I have been away from blogging for quite awhile. Many other things in my life have needed my attention. That being said, I MUST blog about The War that Saved My Life by Kimberly Brubaker Bradley. It has been tugging at me ever since I read it, this summer, for the first time.
Ada, the main character, is a girl that will forever live in my heart. World War II saved her life. But really, Ada’s strength is what saved her, and the love of Miss Smith.
You see, Ada was born with a clubfoot. Her mother, Mam, confined Ada to their third-floor flat in London, England. She never learned how to walk. Ada’s only view of the world was from her window. Mam mistreated Ada in various, horrific, ways. Yet Ada found strength.
After reading this book aloud to my fourth grade class, I asked my students what they thought the author’s message was. One response was all it took to verify my decision to read this book aloud. “If Ada can make it through all her tough times, then I can.”
Many of my students do not come from ideal home situations. I’m happy to know that Ada’s strength will stay with them. Hopefully Ada will help them through their tough times.
Here is a synopsis of the book from School Library Journal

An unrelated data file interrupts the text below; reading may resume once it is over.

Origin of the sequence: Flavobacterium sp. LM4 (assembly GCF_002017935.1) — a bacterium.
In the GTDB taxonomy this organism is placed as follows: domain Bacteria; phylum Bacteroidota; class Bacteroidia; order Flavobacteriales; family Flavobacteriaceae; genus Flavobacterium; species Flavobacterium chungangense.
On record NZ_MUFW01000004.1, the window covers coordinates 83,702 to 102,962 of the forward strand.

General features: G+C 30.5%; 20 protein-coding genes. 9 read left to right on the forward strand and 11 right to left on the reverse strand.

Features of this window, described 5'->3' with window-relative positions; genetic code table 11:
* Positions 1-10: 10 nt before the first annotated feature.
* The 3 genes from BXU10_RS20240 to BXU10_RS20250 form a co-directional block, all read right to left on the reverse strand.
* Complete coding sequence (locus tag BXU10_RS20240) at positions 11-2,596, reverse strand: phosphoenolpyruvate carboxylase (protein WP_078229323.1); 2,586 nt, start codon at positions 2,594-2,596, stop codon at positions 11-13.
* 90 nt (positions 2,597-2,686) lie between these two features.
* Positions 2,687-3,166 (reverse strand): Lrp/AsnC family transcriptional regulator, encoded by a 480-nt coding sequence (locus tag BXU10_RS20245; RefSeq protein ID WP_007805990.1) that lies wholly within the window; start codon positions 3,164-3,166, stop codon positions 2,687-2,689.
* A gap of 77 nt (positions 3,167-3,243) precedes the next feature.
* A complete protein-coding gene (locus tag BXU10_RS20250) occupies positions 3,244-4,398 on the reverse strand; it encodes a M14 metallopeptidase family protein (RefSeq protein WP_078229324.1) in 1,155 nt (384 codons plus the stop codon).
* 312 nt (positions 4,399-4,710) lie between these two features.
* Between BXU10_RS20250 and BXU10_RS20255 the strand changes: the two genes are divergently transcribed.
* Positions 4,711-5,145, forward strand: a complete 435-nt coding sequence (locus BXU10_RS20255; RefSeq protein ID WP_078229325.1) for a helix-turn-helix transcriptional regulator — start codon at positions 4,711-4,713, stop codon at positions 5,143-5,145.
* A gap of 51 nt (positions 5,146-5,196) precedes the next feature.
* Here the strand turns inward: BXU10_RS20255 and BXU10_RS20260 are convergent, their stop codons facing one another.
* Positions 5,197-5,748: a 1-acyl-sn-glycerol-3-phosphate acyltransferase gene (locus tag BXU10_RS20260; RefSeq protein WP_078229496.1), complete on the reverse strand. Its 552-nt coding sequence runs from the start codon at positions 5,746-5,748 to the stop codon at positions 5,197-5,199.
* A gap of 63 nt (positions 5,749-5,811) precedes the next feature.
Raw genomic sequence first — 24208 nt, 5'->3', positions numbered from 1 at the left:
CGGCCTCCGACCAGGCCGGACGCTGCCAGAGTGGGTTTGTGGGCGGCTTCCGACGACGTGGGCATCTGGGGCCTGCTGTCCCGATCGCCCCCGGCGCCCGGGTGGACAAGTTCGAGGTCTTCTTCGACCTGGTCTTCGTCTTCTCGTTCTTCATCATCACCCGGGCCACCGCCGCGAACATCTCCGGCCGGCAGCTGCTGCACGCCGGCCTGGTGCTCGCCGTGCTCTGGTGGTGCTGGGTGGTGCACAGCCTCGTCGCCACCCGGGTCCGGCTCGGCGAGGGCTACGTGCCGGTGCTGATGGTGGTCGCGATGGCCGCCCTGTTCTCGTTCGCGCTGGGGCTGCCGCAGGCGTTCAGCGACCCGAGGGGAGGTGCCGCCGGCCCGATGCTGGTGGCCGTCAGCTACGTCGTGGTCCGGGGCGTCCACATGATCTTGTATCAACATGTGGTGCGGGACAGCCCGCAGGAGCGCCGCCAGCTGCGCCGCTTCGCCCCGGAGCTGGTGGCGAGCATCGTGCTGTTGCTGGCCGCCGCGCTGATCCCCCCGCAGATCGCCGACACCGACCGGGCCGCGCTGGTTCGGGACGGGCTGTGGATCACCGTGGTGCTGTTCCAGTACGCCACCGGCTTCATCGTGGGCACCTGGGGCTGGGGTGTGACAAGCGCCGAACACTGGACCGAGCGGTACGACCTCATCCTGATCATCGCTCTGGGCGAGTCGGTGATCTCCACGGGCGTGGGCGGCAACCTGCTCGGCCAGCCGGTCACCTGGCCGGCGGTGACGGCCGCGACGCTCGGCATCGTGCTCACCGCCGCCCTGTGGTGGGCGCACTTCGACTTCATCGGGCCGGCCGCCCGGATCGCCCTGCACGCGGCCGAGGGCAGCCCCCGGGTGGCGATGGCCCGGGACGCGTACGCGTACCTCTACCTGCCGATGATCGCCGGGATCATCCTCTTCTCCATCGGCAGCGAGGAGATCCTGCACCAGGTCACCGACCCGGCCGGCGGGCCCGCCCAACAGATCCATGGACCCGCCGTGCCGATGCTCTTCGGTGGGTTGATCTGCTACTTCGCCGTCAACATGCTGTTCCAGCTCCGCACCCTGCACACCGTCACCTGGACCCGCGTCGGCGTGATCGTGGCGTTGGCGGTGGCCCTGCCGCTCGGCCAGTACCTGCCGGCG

Gr 4–6—Bradley turns her keen historical eye from Monticello (Jefferson’s Sons, Penguin, 2011) to the British home front during World War II. Ada isn’t exactly sure how old she is; for as long as she can remember, she’s been a virtual prisoner in her mother’s third floor one-room apartment. She was born with a clubfoot and her mother uses her disability as an excuse to abuse her both emotionally and physically. Ada watches the world through the narrow confines of the apartment window, waves to neighbors in the street, and carefully gauges the danger of being beaten during each encounter with her hateful mother. She envies the freedom of her little brother, Jamie, who goes to school and generally roves the neighborhood at will. When her mother prepares to ship Jamie out to the countryside with other children being evacuated from London, Ada sneaks out with him. When the two fail to be chosen by any villagers, the woman in charge forces Susan Smith, a recluse, to take them in. Though Susan is reluctant and insists that she knows nothing about caring for children, she does so diligently and is baffled by the girl’s fearful flinching anytime Ada makes a mistake. Though uneducated, Ada is intensely observant and quick to learn. Readers will ache for her as she misreads cues and pushes Susan away even though she yearns to be enfolded in a hug. There is much to like here-Ada’s engaging voice, the vivid setting, the humor, the heartbreak, but most of all the tenacious will to survive exhibited by Ada and the villagers who grow to love and accept her.—Brenda Kahn, Tenakill Middle School, Closter, NJ